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Taking the good with the kabaddi

By SUN XIAOCHEN in Hangzhou| China Daily| Updated: October 4, 2023 L M S


A "raider" from Thailand's men's kabaddi team is repelled by the defenders of Chinese Taipei. ZHANG WEI/CHINA DAILY

Local fans fall in love with ancient Indian sport as it finds new audience at Hangzhou Asiad

A team sport that's fun to watch and easy to get involved with, kabaddi is gaining traction at the 19th Asian Games with the top contenders dedicated to lifting the regional sport to global prominence.

At first glance, it looks like the chase-and-catch game of tag, yet at certain points also resembles a hybrid of dodgeball and wrestling, with the constant rotation of a lone "raider" taking on several defenders leaving spectators enthralled.

This is kabbadi, a game which, according to folklore, originated 4,000 years ago in the Tamil Nadu region of India, and has since evolved into a continental sporting phenomenon, as well as a symbol of cultural diversity at the Asian Games.

The contact sport involves two teams, each starting with seven players, taking individual turns to raid the opposing side's court on a rectangular mat. An attacker scores when he or she tags a defender on any part of the body in one raid and returns to his own half safely. At all times, until they return safely to their side of the court, the raider must repeatedly and constantly chant "kabaddi! kabaddi!" without stopping, which is where the name of the sport originates.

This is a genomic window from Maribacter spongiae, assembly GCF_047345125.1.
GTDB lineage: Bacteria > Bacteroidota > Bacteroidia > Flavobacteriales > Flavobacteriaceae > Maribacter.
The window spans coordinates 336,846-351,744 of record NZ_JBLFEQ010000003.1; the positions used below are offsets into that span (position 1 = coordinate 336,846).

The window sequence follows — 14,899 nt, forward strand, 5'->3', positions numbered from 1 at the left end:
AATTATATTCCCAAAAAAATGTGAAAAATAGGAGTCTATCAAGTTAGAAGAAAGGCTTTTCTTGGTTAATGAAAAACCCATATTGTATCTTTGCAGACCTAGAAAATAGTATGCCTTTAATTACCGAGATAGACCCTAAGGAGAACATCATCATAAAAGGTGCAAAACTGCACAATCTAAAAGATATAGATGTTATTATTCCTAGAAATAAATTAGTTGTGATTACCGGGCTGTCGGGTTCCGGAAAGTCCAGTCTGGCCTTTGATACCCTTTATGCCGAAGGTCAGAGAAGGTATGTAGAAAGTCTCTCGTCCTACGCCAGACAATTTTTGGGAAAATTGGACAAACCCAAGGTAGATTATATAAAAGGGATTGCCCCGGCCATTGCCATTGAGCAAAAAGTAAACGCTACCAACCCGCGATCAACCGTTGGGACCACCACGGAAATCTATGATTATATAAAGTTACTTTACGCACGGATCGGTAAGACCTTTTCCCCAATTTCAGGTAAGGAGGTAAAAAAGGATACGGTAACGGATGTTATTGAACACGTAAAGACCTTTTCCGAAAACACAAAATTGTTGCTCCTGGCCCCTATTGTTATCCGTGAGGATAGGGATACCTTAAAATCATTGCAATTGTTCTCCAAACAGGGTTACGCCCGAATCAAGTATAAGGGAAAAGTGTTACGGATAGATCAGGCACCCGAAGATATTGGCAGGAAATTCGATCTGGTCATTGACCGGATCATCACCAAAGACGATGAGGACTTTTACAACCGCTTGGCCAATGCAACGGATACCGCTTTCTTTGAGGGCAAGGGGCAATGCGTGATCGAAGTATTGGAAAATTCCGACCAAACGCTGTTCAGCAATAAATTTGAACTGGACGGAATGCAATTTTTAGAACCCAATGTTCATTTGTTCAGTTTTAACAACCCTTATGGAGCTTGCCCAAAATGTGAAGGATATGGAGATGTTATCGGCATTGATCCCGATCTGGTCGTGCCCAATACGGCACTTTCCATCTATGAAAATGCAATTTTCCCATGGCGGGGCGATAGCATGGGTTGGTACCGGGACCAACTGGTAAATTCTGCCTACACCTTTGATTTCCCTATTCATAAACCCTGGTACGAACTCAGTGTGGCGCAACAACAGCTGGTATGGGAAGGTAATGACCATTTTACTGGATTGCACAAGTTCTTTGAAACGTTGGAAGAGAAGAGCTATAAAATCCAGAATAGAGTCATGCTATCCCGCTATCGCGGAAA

The defending team can also score by joining forces to trap and stop the raider.

Kabaddi kicked off its six-day program in Hangzhou on Monday with nine men's teams competing in matches lasting 40 minutes, and seven teams in the women's tournament, which plays 30-minute games.

Kabaddi and cricket are the only two sports that Team China did not qualify any teams for at the Hangzhou Asiad.

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